I don't have a strong model of either of them. But Eugine is known to abuse the voting mechanism with alts, and I generally expect that most people don't do that. I also find it plausible that Eugine would mass-upvote those posts just to be a douche, even if he didn't particularly care for them.
Downvoting for stating a conjecture as certainty. Insulting language doesn't help, either.
If those timings are correct, then it seems like very strong evidence for something highly improper going on. (I agree that that's not the same as advancedatheist being responsible for it.)
I understand the objections. It is certainly true that it is possible there is a third party that has been consistently doing this same thing selectively to his heavily downvoted posts in particular for over a year. I just don't find it particularly likely.
Given access to the raw data of who upvotes what and at what time, an algorithm should be able to auto flag sockpuppets, at least until the sockpuppets get wiser and start upvoting at different times of day. Looking for lots of accounts with similar IP addresses is a strategy too, but proxies could be a problem.
I haven't done anything to "abuse" the voting system, and you should retract your accusation because you have no evidence of that. I don't understand how my posts can gain so many upvotes in such a short time.
Do you believe that those posts that receive massive downvotes are healthy for LW? Otherwise why do you continue posting them?
Speaking for myself, I find most of his contributions relevant and interesting.

The question was specifically about the ones that get lots of downvotes. That is, the ones where he's riding his hobbyhorse of complaining about the phenomenon of men not getting any sex even though they'd like to, and specifically the fact that he is in that situation. Do you find those relevant and interesting?

(Most recent examples, in reverse-historical order: one, two, three though that one only kinda fits the pattern, four, five.)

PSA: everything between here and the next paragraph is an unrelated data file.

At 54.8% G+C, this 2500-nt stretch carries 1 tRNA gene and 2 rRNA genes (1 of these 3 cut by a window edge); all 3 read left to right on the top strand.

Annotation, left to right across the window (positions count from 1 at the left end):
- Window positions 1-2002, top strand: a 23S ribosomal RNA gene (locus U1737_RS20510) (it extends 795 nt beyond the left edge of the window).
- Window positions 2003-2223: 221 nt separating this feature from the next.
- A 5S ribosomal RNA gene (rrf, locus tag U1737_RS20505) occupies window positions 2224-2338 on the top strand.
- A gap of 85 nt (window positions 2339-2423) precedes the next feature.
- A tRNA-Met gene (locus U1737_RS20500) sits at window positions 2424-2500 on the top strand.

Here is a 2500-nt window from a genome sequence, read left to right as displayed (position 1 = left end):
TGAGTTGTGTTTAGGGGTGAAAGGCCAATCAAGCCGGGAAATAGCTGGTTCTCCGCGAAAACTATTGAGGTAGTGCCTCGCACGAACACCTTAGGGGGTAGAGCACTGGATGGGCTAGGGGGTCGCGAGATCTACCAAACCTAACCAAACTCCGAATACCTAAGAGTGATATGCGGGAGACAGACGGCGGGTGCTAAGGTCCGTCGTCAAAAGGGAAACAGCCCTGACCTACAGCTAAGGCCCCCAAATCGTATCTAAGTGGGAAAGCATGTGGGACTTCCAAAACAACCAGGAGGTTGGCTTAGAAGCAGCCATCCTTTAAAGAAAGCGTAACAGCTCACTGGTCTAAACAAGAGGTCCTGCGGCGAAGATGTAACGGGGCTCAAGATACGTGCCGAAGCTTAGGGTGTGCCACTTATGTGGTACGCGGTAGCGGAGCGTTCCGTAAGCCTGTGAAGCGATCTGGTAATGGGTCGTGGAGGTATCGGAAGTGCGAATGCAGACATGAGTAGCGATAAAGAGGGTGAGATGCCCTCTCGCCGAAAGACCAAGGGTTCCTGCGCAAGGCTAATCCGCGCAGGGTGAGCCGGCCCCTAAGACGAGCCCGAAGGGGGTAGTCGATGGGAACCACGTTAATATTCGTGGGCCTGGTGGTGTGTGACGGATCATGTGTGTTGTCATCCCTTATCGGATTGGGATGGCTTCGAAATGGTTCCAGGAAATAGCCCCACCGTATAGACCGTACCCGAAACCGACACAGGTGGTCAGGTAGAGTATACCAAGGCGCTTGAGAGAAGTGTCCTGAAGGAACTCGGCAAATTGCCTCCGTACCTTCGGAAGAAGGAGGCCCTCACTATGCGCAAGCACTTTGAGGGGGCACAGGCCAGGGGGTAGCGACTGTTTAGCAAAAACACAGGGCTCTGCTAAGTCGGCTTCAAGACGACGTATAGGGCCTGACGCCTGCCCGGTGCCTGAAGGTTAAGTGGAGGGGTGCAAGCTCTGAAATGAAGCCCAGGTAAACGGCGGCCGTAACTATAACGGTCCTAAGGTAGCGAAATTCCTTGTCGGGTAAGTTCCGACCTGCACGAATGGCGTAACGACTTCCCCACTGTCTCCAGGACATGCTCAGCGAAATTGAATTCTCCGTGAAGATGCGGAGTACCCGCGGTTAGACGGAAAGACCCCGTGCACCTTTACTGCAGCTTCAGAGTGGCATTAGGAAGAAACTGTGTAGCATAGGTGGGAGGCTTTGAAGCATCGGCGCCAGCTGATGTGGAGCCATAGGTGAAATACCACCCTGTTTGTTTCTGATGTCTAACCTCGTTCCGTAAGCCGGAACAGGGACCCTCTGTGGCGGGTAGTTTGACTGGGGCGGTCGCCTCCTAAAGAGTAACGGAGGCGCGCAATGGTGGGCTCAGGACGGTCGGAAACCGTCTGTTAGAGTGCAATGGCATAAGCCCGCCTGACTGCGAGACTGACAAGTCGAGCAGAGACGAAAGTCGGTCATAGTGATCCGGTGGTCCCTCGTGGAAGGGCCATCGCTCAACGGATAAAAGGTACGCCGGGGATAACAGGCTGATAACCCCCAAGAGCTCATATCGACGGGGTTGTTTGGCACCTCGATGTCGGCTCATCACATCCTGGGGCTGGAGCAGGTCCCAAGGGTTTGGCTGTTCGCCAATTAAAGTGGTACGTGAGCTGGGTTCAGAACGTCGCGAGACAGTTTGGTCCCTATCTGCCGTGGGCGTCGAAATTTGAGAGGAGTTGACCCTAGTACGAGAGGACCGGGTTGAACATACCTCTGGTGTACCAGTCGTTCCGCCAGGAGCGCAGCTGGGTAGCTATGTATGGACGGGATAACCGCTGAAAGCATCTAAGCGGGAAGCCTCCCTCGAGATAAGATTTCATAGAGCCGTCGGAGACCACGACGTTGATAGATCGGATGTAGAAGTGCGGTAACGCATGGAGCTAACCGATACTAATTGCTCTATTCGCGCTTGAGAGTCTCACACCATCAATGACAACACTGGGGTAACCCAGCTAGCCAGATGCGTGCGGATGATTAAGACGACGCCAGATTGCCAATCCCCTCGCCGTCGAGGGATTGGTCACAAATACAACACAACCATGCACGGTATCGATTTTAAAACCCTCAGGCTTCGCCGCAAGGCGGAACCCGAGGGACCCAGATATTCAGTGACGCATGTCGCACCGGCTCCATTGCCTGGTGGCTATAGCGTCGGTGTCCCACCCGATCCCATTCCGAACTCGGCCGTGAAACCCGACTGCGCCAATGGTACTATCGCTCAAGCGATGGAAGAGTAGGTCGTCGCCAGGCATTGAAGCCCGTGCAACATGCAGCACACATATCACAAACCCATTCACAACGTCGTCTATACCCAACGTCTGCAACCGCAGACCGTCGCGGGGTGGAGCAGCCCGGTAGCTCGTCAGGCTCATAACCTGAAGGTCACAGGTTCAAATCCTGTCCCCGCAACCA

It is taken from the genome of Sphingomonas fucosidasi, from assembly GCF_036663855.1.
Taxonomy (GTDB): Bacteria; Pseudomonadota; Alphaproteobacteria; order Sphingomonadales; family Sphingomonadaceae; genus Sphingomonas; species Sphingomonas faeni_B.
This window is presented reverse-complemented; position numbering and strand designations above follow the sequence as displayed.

From the net karma and the ratio of karma one can compute the number of votes, approximately. (Approximately, because the ratio is only reported to the nearest 1%.) As of this moment, these five posts have received at least the following number of votes, listed as up, down, and total: 21 25 46 20 22 42 10 11 21 6 6 12 11 14 25 These are minimum numbers, e.g. the first (-2 total, 48% positive) is also consistent with 32 34 66. 20 is an extraordinary number of downvotes to receive, but as far as I know, there's no karma minimum required for upvotes, One might think about changing that. I have to wonder how many accounts there are whose sole activity has been to upvote him.
Could we ask an admin to make a graph of all users on LW, with edges saying how many posts of one user another has upvoted, and all name labels removed except advancedatheist's? The numbers would have to be shuffled enough that no group of people could use public karma counts and their knowledge of whom they upvoted to gain too much info that ought to be anonymous. Do we have a crypthography expert that can think of an algorithm that would work for that? Or the admins could leave out the shuffling/delabeling and only examine the graph to see whether the situation is reasonable.

We could surely ask. Experience suggests that asking for such things is futile, I think mostly because the LW database is difficult to work with and the Tricyclists have little time (or enthusiasm, or something) for doing things to LW that require admin access.

That seems way too much work for a little bit of internet drama.
Basically work that's not done by asking an admin to do it but by somebody writing the necessary code (the system is open source) and then giving that code to be run against the database.
I seem to remember that there is a way to access the latest (simplified) database dump without admin access. Don't remember where or whether it shows vote sources though.